The UK should disarm to prevent Donald Trump from having de facto control over its nuclear weapons, an SNP MP has said.
The staunchly anti-nuclear SNP led a debate in parliament on Tuesday to argue that Trident, the UK's nuclear weapons programme, should not be renewed, for a range of moral and financial reasons.
Brendan O'Hara MP went a step further and warned that if the decision is taken to renew the UK's nuclear weapons in a vote next year, they could soon be under the de-facto control of US presidential candidate Trump.
"The UK's independent nuclear deterrent isn't, I believe, all that independent," said SNP defence spokesman O'Hara.
"I refer you to the defence select committee report of 30 June 2006, which said: 'In theory, the British prime minister could give the order to fire Trident without getting prior approval from the White House – this has allowed the UK to maintain a façade of being a global military power. In practice, though, it is difficult to conceive of any situation in which a prime minister would fire Trident without prior US approval.'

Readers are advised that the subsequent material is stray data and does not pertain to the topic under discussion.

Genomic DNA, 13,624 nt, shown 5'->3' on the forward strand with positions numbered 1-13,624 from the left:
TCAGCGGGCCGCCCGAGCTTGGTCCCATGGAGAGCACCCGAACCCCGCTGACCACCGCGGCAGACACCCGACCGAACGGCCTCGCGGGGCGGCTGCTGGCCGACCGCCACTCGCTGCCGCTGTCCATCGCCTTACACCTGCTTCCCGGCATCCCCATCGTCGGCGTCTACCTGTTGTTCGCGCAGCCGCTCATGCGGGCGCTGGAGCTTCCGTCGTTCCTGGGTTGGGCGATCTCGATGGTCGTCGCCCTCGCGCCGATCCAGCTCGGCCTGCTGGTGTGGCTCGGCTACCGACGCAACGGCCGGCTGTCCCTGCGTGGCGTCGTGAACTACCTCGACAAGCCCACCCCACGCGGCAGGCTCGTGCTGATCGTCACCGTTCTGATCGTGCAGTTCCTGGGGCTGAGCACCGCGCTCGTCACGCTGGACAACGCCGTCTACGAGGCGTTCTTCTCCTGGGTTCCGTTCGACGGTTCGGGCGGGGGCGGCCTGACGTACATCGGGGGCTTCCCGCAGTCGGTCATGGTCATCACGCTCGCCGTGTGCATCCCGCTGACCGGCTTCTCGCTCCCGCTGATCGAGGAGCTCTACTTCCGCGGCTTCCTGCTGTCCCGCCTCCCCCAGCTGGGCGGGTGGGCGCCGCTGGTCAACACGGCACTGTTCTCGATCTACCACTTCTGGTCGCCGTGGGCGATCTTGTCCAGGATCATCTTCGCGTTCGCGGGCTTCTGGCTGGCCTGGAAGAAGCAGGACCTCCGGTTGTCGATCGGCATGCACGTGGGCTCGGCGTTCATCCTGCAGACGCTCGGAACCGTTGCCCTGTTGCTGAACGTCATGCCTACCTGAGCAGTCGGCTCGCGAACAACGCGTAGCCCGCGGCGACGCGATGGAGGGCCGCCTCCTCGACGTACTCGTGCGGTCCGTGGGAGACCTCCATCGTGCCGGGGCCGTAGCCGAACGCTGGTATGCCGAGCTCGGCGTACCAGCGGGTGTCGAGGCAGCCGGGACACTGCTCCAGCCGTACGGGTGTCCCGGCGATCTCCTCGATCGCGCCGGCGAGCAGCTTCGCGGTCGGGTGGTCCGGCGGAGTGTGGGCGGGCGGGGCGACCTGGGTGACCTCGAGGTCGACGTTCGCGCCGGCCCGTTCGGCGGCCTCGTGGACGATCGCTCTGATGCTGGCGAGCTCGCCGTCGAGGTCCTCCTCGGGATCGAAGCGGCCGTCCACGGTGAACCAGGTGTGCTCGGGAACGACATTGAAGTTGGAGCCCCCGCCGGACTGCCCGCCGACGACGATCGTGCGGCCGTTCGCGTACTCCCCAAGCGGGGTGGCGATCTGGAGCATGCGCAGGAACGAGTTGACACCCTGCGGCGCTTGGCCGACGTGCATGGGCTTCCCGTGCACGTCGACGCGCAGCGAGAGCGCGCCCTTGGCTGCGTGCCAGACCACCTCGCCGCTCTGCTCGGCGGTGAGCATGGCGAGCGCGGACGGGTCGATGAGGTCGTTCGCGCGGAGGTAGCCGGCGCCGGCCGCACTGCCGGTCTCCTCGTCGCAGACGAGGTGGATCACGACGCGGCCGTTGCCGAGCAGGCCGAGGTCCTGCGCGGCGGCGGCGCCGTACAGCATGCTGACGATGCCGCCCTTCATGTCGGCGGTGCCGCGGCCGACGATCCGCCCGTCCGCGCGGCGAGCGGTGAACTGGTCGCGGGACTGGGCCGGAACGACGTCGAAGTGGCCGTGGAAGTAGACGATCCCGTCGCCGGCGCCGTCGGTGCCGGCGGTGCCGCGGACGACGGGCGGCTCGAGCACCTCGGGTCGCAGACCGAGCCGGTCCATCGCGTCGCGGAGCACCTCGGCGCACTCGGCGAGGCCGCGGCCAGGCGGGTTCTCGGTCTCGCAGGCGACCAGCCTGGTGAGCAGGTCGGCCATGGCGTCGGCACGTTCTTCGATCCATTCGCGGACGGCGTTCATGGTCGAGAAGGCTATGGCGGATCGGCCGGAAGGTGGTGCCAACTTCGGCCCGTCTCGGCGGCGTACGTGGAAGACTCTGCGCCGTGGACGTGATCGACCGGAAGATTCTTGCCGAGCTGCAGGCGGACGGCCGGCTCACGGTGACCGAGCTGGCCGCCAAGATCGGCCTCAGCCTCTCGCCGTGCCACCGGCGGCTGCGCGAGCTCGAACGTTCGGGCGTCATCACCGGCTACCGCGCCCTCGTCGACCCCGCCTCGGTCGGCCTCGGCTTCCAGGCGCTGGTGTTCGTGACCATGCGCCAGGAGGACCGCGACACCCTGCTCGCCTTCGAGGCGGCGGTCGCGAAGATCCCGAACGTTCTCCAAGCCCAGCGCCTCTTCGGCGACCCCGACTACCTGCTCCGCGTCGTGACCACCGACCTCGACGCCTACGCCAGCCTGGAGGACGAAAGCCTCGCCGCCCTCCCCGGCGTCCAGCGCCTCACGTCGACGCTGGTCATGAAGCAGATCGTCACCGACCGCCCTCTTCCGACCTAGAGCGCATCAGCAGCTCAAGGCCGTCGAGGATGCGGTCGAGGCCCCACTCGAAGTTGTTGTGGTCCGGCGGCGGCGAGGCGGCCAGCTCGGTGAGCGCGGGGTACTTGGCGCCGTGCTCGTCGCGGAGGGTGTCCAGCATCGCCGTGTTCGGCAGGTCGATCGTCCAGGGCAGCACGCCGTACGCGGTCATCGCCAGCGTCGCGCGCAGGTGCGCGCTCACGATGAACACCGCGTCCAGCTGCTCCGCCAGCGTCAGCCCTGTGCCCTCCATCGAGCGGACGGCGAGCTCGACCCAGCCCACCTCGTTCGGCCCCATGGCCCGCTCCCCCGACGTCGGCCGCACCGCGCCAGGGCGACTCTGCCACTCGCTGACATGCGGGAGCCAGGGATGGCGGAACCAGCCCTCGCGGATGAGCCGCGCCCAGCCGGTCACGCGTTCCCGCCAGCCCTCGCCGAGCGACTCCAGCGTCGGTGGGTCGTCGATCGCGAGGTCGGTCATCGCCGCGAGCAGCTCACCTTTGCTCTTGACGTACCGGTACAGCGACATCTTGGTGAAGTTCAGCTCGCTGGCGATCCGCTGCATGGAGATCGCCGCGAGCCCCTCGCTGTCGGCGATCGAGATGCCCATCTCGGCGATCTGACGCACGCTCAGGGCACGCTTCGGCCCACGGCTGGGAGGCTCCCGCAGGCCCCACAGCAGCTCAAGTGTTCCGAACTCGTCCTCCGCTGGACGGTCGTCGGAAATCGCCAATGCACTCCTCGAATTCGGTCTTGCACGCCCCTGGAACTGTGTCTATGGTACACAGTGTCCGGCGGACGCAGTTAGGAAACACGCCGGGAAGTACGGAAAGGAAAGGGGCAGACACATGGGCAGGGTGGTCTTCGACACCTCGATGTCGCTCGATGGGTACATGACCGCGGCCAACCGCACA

"In reality, it will be an American US commander-in-chief who will ultimately decide, and in 18 months' time that commander-in-chief could be President Donald Trump.
"Does anyone seriously think that Trident makes the world a safer place?"
The SNP's symbolic vote on Trident on Tuesday is likely to expose divisions within the Labour party on the issue, particularly after the election as leader of CND campaigner Jeremy Corbyn, who has asked his party's MPs to abstain from voting.
The vote comes after it was revealed on Monday that the cost of Trident renewal has soared from £25 billion to £31 billion, with David Cameron describing it as the "ultimate insurance policy".
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Jamie Ross is a Scotland reporter for BuzzFeed News and is based in Edinburgh.
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